How do you raise kids who aren’t racist or sexist? What do you do if you find out that your kid has bullied a classmate? When should you start to worry that your child’s selfishness has gone too far?
We’re answering these and other tough child-rearing questions on The Upgrade this week with help from science writer Melinda Wenner Moyer. Melinda is an award-winning journalist who writes about science, parenting, and medicine, and she’s a contributing editor at Scientific American, The New York Times, Washington Post, and other national outlets. Her new book, How to Raise Kids Who Aren’t Arseholes: Science-Based Strategies for Better Parenting — from Tots to Teens, is full of fascinating research on how to raise kids in ways that will hopefully keep them growing up to become someone, um, terrible.
Listen to hear Melinda talk about some of the research that has revealed the best approaches towards issues like talking about race with your children, raising kids to have less sexist attitudes, and how to handle it when your kid has hurt someone else.
Highlights from this week’s episode
From the Melinda Wenner Moyer interview:
On the importance of talking about emotions with kids:
What was really interesting about digging into this research is that overwhelmingly, it seems, one of the most important things we can be doing with kids is talking about feelings and like our own feelings, their feelings, acknowledging them, validating feelings. And at first I was like, what’s the link here? Why is talking about feelings so important? But when you think about it, in order for a kid to be generous and thoughtful and selfless, they have to be able to understand another person’s emotions, they have to be able to recognise, like, oh, my friend is sad and why might my friend be sad and what can I do to help them? And so they have to be really like fluid in the language of emotions and in just like recognising what they look like and what they mean. And when parents talk a lot about them and bring them up when they’re reading books and things like that, it helps to solidify the development of this. And I guess the skill of it, like talking about feelings really helps to solidify is called theory of mind, which is essentially the ability to take other people’s perspectives.
On why it’s so essential that white parents talk with their kids about race and racism:
There’s this idea that maybe if you don’t talk about race, your kids won’t see it and won’t make a big deal out of it. And, you know, therefore, your kids won’t grow up to be racist. But the research really directly contradicts this. And again, it comes back to this idea that kids are looking around the world and trying to understand what matters. And they, like with the gender hierarchies, they see very salient racial hierarchies and power. And if they see this and they aren’t told by their parents or teachers why this hierarchy exists and that it is because of racism and the way that our society is built through policies and laws and whatnot, then they’re going to make the simplest conclusion, which is, OK, well, maybe white people are just better [and] smarter. So it’s, again, these inferences that kids make unless we really as parents push back against them, these inferences can be really dangerous.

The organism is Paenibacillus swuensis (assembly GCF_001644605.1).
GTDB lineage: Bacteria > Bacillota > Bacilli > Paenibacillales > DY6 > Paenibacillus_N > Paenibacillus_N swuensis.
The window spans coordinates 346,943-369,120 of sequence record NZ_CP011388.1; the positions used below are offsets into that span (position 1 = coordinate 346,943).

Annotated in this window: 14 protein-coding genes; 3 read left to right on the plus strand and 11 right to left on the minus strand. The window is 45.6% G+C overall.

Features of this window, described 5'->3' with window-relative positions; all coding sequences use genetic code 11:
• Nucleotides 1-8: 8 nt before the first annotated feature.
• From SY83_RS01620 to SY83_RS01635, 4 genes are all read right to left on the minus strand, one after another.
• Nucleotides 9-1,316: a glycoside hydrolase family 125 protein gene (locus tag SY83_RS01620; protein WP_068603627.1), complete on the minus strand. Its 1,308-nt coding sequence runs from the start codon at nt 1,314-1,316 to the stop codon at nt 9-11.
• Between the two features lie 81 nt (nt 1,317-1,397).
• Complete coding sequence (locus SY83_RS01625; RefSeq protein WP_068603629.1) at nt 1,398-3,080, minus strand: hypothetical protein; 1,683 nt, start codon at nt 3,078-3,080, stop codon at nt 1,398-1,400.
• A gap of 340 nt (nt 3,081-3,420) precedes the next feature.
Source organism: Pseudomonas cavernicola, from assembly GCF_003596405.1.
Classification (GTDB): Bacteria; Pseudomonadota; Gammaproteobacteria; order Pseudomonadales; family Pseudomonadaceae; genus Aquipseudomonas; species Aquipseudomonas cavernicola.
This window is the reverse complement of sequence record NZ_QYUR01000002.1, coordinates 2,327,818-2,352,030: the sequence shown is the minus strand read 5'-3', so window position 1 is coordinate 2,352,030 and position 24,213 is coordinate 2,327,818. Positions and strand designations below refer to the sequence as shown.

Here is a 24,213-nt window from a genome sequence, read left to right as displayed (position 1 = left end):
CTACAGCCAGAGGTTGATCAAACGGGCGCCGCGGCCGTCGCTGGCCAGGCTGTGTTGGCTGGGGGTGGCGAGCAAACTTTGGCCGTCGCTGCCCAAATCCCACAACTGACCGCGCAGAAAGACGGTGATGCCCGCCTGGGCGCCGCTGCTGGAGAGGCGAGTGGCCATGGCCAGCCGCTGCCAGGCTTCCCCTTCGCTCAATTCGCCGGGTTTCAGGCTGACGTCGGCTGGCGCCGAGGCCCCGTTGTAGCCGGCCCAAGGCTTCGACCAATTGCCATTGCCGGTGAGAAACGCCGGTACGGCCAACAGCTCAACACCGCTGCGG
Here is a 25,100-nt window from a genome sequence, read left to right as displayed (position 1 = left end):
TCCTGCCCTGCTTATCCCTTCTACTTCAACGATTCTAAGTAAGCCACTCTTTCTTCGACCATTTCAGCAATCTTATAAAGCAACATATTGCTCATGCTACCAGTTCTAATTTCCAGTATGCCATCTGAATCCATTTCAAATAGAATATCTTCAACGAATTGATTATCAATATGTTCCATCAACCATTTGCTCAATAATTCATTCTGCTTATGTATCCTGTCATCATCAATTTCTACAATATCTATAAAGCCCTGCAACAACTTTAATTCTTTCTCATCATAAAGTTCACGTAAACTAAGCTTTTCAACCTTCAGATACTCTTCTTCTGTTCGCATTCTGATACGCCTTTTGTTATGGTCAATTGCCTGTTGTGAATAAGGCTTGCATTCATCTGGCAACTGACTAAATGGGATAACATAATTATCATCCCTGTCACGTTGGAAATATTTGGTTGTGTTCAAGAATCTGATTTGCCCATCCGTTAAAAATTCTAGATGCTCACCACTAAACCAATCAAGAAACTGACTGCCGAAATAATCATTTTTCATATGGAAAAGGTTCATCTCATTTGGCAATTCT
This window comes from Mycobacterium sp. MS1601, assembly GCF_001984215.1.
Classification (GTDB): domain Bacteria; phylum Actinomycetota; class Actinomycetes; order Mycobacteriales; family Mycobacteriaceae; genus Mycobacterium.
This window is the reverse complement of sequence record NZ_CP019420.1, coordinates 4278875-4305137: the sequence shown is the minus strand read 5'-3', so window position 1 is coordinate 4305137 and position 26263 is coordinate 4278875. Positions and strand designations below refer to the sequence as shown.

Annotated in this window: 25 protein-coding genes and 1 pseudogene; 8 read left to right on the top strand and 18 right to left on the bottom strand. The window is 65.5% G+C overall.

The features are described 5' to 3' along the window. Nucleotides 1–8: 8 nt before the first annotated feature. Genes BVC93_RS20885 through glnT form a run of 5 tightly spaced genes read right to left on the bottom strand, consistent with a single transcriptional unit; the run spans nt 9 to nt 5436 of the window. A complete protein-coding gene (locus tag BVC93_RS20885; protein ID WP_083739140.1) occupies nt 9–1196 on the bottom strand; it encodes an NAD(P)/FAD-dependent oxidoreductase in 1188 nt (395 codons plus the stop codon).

On how to approach talking with your kids when they’ve said something racist, sexist, or harmful:
When I talked to researchers about this, they emphasised like, first of all, you don’t want to shame your kid immediately and scream at them for saying something racist, because then they’re so upset and feel ashamed and can’t really listen to you beyond that point. And also they may not understand what they’re saying and they really may not get that what they’ve said is as terrible as it is. So [researchers] say take a deep breath as a parent and say like, “Oh, gosh, where did you hear that? What does that mean to you?” And “Why did you say that?” And try to sort of understand where they’re coming from. And then beyond that, say, “OK, well, actually what you said is really hurtful and let me explain why.” And then you, depending on their age, you try to explain, like, why what they said is a bad word or something that’s really hurtful and, try to explain the impact of those words on another person. Like that’s one of the things I discovered just in general about discipline when I was looking at the research is that it’s really helpful to always, like, tie what your kid has done to how it affects other people.
For more research-based parenting tips, we recommend listening to the full episode.
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